Colombian regulators are gearing up for aggressive investigations into allegations of price fixing in the cement industry, the El Espectador newspaper reported Thursday.Colombian regulators from Superintendency of Industry and Commerce have previously alleged Argos, Cemex, Holcim, Tequendama, and San Marcos formed a cartel to control the price of gray cement in 2010.
“This would have resulted in sustained and unjustified increases in the prices of gray cement,” the regulator says.
Now, regulators are starting to push against many industries, including cement, sugar and rice where there have been allegations of price-fixing, that is, where the competitors in a specific industry from a “cartel” to collude to raise prices on a product.
Not the first time
In response, Cementos Argos, Colombia’s largest cement manufacturer stressed to El Espectador that it has never participated in any market sharing agreement or price definition, in Colombia or in other markets in which it competes.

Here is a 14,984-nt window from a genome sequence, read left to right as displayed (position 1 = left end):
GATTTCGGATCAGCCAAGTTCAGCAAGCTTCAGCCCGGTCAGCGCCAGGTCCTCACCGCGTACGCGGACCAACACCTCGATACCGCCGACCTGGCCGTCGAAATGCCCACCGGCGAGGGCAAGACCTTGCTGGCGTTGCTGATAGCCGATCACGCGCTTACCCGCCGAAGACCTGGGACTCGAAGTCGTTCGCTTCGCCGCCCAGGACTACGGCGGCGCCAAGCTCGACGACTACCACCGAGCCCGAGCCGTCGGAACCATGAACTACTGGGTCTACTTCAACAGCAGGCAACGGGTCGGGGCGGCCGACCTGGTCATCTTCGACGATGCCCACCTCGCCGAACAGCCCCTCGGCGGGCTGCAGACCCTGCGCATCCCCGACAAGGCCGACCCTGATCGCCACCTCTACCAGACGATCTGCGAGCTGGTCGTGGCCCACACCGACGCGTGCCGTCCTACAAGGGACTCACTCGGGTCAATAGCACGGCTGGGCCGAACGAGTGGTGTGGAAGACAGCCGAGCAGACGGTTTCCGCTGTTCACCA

But in 2008, Colombia’s Superintendency of Industry and Commerce imposed a fine of $1,375,241 on Colombia, Cementos Argo, and the local arms of Mexican and Swiss companies for participating in a price cartel for Portland cement and dividing up the national market during 2005.
The problem with prosecution
The Organisation for Economic Co-operation and Development (OECD), said in a 2009 report that Colombia’s competition law is one of the oldest in Latin America. But after the law was approved by the national Congress in 1959, Colombia has struggled to appropriately prosecute and fine violators.
One reason for this may be that until this year, Colombia did not have a methodology for fixing fines that were imposed as a result of violations to competition rules, the OECD said in a report in July.
At the start of 2013, Colombia’s Superintendency of Industry and Commerce started to build a system that would make the allocation of fines fair and in proportion with the scale of the violation.
Not the only industry
The cement industry is not the only industry being investigated this year: in July Colombia announced a cap on the price of 195 pharmaceutical drugs it says is being sold over price in the country.